Nur Yasmin, Jakarta – New film "Anak Garuda," or "Children of Garuda," produced by the Selamat Pagi Indonesia School in Batu, East Java, has transformed the heartbreaking stories of young people living in poverty into a tale to inspire others like them to dream big.
The school, founded by Koh Julianto "Koh Jul" Eka Putra in 2000, provides free education up to high school for hundreds of students from poor families. It aims to break the poverty chain by teaching them entrepreneurial skills.
Anak Garuda is made by the school's own new production house, Butterfly Pictures.
The film is inspired by the true stories of the school's very first students in overcoming drama and conflict on the way to achieving their dreams.
Helmed by "Habibie & Ainun" director Faozan Rizal and co-director Verdi Solaiman, the movie follows the story of Koh Jul as he recruited seven children from various ethnic groups and religions in the school's very early days.
These seven little samurais were Sayidah, Yohana, Robet, Olfa, Wayan, Sheren and Dila.
The film captures the drama, conflict, romance and jealousy between the children. When Koh Jul sent them away to study in Europe unchaperoned, they had to put aside their differences to survive the journey.
Shooting for the film took place in the school's five-hectare complex in Malang and on locations in France, Switzerland and the Netherlands.
It features newcomers Tissa Biani as Sayidah, Violla Georgie as Yohana, Ajil Ditto as Robet, Clairine Clay as Olfa, Geraldy Kreckhoff as Wayan, Rania Putrisari as Sheren, Rebecca Klopper as Dila and Kiki Narendra as Koh Jul. The other actors include Rizky Mocil, Fatih Unru, Jenny Zhang and Krisjiana Baharudin.
Screenwriter Alim Sudio said the first students of the school, whose life stories inspired his script, all had amazing tales to tell.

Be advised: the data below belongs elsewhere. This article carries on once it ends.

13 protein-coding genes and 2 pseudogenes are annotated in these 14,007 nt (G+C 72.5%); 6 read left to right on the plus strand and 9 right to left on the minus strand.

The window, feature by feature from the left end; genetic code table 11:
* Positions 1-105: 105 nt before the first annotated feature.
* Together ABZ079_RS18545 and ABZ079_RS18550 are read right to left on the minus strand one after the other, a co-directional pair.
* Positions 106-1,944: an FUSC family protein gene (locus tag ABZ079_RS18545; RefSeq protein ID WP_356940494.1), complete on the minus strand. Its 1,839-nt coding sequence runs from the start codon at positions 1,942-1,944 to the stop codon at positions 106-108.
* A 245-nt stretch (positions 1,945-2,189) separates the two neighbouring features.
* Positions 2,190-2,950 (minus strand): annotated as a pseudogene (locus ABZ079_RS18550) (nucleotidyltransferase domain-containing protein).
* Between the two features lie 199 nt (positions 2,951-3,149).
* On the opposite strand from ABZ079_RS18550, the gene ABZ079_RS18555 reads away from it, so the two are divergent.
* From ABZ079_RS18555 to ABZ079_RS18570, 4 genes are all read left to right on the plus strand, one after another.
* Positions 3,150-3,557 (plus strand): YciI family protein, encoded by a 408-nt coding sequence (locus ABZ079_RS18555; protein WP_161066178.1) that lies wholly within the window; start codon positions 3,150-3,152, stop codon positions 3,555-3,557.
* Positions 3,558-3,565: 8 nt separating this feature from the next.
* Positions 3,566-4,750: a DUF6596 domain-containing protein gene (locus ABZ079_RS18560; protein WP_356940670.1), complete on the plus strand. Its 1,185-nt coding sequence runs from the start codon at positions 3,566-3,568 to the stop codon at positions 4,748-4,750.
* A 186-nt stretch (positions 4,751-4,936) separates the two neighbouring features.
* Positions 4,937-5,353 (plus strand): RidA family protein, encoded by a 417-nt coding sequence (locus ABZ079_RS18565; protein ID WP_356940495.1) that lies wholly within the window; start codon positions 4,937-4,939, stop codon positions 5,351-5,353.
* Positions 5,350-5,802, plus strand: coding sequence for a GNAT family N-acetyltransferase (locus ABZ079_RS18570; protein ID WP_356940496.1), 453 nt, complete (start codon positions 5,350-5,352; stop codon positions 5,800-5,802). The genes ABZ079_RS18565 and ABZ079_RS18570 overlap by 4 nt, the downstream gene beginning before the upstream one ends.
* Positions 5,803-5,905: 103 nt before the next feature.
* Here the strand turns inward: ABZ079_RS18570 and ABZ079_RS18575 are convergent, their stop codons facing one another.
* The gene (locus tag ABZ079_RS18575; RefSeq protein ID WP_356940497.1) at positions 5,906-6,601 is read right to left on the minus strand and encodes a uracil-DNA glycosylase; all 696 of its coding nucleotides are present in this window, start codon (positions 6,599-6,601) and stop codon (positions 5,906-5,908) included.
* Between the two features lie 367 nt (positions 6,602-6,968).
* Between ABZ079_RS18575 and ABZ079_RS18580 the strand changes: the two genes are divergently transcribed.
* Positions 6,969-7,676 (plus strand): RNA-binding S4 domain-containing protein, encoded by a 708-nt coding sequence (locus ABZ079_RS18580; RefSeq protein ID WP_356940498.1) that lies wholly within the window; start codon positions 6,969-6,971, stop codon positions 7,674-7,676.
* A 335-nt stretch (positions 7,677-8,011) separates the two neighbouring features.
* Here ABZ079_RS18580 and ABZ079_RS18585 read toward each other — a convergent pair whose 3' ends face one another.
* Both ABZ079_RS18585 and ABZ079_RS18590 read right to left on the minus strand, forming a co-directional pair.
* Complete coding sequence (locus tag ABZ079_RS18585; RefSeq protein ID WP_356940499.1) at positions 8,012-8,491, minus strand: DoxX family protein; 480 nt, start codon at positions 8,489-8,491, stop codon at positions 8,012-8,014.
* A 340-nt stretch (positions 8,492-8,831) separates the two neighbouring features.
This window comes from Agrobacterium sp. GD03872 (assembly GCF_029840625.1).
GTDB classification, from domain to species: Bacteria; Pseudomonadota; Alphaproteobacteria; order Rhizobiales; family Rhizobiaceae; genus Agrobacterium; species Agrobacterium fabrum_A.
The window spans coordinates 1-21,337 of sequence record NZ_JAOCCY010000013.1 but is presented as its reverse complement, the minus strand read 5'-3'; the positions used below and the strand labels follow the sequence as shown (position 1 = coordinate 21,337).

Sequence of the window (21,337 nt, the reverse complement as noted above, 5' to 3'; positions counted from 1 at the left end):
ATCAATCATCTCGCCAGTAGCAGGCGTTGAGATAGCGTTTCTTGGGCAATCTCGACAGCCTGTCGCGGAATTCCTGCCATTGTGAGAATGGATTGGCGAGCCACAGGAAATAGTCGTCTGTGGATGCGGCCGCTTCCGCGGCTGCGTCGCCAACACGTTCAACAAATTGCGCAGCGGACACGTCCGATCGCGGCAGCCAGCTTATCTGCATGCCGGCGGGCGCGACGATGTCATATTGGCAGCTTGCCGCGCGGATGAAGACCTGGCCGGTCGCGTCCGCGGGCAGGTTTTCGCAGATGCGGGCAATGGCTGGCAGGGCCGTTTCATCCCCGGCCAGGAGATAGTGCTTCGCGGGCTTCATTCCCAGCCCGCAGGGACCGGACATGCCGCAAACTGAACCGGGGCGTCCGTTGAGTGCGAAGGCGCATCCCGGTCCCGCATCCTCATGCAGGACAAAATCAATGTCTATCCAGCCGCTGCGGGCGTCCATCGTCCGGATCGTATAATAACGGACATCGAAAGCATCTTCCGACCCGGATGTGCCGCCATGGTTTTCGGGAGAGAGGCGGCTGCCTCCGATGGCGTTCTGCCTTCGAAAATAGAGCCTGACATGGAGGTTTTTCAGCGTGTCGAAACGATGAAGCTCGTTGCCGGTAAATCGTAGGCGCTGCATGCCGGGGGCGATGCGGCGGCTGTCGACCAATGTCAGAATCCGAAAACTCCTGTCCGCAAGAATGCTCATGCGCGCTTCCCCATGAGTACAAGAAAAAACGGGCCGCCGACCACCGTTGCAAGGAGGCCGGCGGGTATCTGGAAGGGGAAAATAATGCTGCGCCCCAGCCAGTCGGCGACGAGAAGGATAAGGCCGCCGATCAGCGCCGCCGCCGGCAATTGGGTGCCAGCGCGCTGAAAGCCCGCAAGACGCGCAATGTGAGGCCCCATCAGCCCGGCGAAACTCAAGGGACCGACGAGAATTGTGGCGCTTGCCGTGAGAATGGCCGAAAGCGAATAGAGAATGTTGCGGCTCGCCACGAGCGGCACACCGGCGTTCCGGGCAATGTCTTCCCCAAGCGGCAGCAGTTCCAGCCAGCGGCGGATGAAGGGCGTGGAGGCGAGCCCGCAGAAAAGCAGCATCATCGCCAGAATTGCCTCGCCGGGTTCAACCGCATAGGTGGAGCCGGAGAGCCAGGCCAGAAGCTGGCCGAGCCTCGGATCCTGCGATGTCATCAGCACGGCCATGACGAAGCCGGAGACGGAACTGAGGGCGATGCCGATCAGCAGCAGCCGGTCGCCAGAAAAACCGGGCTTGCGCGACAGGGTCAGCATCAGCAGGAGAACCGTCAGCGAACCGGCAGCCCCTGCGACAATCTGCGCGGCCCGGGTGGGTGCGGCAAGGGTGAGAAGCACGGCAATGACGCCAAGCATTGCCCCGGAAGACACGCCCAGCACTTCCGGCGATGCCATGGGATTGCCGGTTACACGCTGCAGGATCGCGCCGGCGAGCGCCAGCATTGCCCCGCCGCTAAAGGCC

"It was very hard to choose which stories to put in and which ones to leave out. I was very moved by all of them," Alim said.
Koh Jul said the two-hour movie shows that children, no matter how downtrodden they are, have the ability to rise up and become "warriors with an unbreakable spirit."
"Your past does not determine your future. Each of these kids has their own scars, some were abandoned by their parents or bullied by their friends," Koh Jul said.
"The message we want to tell people is that no one is born without potentials. We need to focus on children's strengths instead of their weaknesses," he said.
Koh Jul said profits from the film would be put toward establishing a new SPI University, complete with a dormitory.
"We're glad that Koh Jul is building us a university. Soon we can all get our bachelor degrees here as well," Robet said.
Robet's life story had already been turned into a feature movie – SPI's first production before they had founded Butterfly Pictures, Say I Love You, released in July last year.
Yohana Jusuf, another graduate of SPI, said that since the movie is targeted at young people, the style was deliberately pop and light-hearted.
"We're targeting millennials, so we avoid being preachy. It's fresh, easy to follow and entertaining," Yohana said.
Butterfly Pictures is already working on other productions, including Anak Garuda 2, a sequel also inspired by the inspiring lives of SPI graduates.
Anak Garuda will be in the cinemas from Jan. 16.